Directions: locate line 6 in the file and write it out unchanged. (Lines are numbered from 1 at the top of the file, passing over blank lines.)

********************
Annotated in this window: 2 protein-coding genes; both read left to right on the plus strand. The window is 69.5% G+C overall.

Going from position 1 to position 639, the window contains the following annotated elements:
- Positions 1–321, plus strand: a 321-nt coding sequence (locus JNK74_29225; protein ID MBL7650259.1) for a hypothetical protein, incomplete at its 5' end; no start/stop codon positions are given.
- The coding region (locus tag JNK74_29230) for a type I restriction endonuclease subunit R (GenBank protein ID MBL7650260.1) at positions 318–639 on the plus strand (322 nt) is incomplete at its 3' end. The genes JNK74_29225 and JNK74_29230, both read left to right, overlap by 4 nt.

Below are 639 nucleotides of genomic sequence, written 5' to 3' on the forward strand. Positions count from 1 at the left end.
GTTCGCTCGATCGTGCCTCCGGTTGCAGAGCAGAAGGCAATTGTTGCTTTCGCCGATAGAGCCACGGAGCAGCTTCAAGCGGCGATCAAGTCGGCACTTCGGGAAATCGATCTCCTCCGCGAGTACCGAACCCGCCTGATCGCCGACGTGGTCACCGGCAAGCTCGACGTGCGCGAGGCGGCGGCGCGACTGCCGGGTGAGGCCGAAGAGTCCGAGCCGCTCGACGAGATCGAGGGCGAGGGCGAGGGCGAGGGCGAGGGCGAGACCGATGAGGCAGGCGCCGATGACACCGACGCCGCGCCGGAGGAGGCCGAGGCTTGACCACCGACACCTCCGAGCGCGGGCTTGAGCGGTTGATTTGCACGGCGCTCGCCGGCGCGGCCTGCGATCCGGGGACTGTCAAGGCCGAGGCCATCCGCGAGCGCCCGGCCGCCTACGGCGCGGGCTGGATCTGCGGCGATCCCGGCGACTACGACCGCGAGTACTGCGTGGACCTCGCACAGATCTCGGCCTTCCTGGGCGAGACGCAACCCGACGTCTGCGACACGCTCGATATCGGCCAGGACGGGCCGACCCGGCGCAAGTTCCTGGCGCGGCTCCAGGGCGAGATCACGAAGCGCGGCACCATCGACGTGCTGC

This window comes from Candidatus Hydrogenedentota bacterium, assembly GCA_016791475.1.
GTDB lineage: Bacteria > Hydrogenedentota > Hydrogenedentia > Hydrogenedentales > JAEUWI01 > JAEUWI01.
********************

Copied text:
GTTCGCTCGATCGTGCCTCCGGTTGCAGAGCAGAAGGCAATTGTTGCTTTCGCCGATAGAGCCACGGAGCAGCTTCAAGCGGCGATCAAGTCGGCACTTCGGGAAATCGATCTCCTCCGCGAGTACCGAACCCGCCTGATCGCCGACGTGGTCACCGGCAAGCTCGACGTGCGCGAGGCGGCGGCGCGACTGCCGGGTGAGGCCGAAGAGTCCGAGCCGCTCGACGAGATCGAGGGCGAGGGCGAGGGCGAGGGCGAGGGCGAGACCGATGAGGCAGGCGCCGATGACACCGACGCCGCGCCGGAGGAGGCCGAGGCTTGACCACCGACACCTCCGAGCGCGGGCTTGAGCGGTTGATTTGCACGGCGCTCGCCGGCGCGGCCTGCGATCCGGGGACTGTCAAGGCCGAGGCCATCCGCGAGCGCCCGGCCGCCTACGGCGCGGGCTGGATCTGCGGCGATCCCGGCGACTACGACCGCGAGTACTGCGTGGACCTCGCACAGATCTCGGCCTTCCTGGGCGAGACGCAACCCGACGTCTGCGACACGCTCGATATCGGCCAGGACGGGCCGACCCGGCGCAAGTTCCTGGCGCGGCTCCAGGGCGAGATCACGAAGCGCGGCACCATCGACGTGCTGC